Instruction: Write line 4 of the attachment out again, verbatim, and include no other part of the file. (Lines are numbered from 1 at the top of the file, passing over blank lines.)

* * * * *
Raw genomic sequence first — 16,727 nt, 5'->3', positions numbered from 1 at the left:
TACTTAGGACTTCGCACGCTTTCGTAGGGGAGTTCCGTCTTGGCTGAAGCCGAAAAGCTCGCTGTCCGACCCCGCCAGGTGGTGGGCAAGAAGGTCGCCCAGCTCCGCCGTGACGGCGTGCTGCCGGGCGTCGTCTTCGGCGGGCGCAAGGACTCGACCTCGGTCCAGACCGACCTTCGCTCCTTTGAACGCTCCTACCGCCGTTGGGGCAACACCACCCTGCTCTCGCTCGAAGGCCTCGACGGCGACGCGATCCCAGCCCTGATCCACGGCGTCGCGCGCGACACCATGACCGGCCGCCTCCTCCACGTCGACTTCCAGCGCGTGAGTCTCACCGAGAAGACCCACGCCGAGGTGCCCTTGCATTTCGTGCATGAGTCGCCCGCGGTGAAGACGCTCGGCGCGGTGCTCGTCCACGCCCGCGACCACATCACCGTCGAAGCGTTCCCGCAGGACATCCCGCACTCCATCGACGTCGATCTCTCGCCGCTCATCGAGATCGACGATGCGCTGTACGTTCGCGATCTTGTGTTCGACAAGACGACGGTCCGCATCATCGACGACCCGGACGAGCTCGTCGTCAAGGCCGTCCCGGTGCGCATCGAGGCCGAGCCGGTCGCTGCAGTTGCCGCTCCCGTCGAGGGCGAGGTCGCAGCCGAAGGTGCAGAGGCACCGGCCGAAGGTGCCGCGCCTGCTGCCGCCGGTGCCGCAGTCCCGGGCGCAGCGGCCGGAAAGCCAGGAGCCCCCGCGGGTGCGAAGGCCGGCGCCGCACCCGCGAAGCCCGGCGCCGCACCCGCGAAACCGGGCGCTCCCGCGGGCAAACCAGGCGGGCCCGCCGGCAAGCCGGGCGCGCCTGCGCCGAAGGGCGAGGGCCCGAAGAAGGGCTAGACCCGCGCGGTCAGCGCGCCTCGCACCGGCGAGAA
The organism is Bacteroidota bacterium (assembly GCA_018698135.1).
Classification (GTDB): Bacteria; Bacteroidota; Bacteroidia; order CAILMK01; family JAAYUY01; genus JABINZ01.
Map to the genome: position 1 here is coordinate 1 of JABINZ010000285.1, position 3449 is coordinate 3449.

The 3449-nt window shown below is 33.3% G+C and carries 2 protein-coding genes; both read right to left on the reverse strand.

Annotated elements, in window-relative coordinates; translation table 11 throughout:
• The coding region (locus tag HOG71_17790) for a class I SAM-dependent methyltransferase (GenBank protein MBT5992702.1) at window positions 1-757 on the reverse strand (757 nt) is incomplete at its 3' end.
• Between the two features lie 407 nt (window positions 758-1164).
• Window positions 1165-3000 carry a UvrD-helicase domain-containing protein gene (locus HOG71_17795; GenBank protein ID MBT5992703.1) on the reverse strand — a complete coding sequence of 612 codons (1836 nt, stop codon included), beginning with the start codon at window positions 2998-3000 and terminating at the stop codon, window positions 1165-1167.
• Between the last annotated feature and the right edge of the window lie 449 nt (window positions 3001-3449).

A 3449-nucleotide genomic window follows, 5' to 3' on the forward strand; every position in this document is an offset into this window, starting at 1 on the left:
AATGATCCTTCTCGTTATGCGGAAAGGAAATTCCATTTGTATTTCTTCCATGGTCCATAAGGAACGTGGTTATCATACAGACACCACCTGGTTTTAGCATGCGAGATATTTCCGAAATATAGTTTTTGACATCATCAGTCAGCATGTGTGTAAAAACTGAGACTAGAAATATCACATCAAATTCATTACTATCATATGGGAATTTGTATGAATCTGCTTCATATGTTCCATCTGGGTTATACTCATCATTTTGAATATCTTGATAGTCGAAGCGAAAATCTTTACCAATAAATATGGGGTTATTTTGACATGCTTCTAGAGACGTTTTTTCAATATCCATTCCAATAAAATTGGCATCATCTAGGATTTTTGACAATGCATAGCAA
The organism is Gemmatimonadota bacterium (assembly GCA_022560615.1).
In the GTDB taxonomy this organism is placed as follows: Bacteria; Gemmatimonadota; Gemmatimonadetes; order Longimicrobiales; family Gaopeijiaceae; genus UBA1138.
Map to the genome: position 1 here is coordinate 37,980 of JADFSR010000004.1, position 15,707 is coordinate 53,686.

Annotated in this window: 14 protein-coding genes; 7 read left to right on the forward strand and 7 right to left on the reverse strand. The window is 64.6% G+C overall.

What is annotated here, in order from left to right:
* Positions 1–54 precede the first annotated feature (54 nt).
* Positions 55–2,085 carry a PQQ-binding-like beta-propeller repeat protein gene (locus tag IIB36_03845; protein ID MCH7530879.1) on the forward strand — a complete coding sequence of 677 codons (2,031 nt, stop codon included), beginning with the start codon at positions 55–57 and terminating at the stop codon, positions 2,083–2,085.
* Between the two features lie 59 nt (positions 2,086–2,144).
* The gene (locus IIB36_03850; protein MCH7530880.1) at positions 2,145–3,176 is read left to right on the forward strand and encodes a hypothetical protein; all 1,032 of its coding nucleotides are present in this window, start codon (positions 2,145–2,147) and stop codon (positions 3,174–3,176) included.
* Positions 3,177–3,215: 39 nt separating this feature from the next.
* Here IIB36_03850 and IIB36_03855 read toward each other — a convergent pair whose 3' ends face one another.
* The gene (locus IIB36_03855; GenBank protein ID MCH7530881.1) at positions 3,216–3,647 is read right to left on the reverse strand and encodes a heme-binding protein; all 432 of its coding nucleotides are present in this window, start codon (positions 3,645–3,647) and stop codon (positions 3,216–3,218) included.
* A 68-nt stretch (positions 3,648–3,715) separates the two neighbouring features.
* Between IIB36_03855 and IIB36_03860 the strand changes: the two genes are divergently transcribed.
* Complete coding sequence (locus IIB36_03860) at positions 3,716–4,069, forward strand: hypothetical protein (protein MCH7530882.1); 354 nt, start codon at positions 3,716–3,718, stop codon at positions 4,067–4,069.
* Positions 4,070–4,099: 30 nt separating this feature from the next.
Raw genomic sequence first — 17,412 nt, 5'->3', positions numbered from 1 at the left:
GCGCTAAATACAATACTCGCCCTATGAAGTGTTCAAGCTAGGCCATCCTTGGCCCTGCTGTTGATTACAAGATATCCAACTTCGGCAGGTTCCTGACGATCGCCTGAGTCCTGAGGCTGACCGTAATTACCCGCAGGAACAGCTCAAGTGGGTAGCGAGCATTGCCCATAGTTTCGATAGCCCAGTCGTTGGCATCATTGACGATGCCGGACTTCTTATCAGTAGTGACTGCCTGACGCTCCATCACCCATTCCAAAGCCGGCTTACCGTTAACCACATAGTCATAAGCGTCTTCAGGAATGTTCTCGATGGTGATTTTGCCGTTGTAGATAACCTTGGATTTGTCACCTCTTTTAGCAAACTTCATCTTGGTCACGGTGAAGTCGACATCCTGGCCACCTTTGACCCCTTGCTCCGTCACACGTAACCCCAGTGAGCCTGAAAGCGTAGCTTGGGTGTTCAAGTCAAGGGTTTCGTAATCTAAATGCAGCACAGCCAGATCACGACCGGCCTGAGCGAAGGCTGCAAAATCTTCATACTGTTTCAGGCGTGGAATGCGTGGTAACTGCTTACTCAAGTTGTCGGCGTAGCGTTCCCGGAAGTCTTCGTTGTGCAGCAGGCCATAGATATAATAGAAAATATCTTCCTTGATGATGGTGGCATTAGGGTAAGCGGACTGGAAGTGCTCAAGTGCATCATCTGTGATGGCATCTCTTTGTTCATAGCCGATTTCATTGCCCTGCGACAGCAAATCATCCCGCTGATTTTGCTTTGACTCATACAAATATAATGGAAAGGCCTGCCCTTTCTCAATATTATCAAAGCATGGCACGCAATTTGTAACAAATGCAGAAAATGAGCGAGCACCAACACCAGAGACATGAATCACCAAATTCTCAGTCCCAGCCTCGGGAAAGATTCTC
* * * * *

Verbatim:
Classification (GTDB): Bacteria; Bacteroidota; Bacteroidia; order CAILMK01; family JAAYUY01; genus JABINZ01.